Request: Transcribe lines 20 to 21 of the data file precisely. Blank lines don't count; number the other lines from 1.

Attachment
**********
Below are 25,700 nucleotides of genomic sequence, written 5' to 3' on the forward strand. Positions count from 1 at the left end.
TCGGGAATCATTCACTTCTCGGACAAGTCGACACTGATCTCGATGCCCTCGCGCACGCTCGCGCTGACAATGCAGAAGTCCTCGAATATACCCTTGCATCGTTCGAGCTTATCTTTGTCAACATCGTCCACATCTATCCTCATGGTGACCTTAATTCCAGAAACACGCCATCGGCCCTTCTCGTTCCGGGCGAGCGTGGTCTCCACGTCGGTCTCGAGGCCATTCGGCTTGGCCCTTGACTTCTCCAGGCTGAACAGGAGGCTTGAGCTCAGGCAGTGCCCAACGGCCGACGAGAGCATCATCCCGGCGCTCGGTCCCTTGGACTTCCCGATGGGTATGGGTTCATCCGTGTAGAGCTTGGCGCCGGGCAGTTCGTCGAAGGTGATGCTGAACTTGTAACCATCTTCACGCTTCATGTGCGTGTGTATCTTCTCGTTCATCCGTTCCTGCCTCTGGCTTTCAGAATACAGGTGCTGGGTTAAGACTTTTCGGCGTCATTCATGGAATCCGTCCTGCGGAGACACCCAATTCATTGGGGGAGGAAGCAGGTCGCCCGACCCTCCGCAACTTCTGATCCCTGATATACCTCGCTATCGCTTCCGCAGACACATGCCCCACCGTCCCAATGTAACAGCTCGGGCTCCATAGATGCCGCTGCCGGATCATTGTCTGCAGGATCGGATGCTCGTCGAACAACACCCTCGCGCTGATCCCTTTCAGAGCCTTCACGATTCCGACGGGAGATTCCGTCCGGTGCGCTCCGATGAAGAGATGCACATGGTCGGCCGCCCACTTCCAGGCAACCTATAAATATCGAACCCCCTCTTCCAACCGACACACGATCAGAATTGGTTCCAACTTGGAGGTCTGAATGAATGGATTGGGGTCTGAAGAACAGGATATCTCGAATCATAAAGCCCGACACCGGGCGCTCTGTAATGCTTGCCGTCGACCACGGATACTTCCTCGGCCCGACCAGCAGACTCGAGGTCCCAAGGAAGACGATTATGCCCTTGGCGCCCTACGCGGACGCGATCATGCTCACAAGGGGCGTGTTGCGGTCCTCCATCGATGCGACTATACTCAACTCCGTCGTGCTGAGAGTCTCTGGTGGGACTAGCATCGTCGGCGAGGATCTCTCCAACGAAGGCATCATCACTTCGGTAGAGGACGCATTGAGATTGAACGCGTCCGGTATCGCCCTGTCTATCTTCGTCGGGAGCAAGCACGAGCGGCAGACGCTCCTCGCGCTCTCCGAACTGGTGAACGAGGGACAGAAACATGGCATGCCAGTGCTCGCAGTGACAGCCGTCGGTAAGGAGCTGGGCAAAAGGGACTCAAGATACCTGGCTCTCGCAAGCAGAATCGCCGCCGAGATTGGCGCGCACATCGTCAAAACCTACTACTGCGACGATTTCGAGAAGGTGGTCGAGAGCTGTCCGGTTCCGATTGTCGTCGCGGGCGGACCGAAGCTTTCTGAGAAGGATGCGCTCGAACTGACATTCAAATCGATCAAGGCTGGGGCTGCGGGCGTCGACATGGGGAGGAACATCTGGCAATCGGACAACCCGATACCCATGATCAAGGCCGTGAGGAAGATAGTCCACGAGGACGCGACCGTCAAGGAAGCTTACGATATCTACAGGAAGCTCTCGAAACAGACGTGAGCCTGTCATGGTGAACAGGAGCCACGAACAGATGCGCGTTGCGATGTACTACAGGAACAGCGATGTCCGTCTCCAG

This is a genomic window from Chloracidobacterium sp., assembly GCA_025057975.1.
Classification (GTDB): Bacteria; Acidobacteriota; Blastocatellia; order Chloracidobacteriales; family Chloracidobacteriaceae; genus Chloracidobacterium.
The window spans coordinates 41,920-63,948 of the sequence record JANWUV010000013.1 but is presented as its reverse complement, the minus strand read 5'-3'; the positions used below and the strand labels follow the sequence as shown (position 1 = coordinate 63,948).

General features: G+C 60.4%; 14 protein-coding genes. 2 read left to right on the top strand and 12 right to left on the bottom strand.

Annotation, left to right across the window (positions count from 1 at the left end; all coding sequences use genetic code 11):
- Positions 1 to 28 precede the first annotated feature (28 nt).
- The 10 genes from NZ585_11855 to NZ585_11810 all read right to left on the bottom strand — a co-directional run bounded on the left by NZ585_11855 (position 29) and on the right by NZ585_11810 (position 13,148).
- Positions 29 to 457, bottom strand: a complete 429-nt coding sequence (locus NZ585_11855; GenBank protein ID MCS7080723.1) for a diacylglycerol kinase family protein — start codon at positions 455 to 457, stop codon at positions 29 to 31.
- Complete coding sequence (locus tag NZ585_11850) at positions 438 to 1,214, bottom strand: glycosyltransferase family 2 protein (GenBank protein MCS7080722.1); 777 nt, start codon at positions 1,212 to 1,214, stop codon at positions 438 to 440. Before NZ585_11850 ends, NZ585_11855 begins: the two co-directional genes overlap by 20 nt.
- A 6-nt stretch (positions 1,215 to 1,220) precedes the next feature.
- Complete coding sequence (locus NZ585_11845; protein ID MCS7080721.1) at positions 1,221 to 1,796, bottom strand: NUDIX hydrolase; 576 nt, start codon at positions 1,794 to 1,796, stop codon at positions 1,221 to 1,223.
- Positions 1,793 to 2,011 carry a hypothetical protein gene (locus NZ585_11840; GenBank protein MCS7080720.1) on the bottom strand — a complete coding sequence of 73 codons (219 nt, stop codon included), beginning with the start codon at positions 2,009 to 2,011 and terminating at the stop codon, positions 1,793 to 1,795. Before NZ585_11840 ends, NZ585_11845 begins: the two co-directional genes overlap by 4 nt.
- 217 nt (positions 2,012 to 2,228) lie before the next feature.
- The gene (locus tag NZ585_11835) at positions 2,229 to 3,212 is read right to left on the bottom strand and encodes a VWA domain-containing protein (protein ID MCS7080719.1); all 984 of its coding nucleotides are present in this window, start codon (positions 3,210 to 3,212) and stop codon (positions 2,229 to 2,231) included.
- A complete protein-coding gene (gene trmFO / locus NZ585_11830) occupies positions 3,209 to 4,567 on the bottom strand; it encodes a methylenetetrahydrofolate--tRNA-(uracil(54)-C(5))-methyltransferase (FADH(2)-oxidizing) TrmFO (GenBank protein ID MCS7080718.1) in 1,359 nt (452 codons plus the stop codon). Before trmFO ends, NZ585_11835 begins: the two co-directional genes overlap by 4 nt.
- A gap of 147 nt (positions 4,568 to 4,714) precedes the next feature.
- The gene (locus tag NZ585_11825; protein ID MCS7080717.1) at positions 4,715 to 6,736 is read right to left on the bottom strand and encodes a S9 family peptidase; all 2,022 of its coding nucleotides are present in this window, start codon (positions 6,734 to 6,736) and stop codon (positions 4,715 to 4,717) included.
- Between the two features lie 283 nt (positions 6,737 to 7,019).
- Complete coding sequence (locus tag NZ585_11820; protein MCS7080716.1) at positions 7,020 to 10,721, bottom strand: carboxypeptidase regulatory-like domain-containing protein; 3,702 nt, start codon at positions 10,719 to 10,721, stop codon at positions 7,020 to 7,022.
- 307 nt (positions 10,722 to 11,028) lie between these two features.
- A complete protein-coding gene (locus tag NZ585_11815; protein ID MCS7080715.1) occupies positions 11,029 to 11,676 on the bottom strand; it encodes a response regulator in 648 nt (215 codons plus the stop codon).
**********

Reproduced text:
- Between the two features lie 283 nt (positions 6,737 to 7,019).
- Complete coding sequence (locus tag NZ585_11820; protein MCS7080716.1) at positions 7,020 to 10,721, bottom strand: carboxypeptidase regulatory-like domain-containing protein; 3,702 nt, start codon at positions 10,719 to 10,721, stop codon at positions 7,020 to 7,022.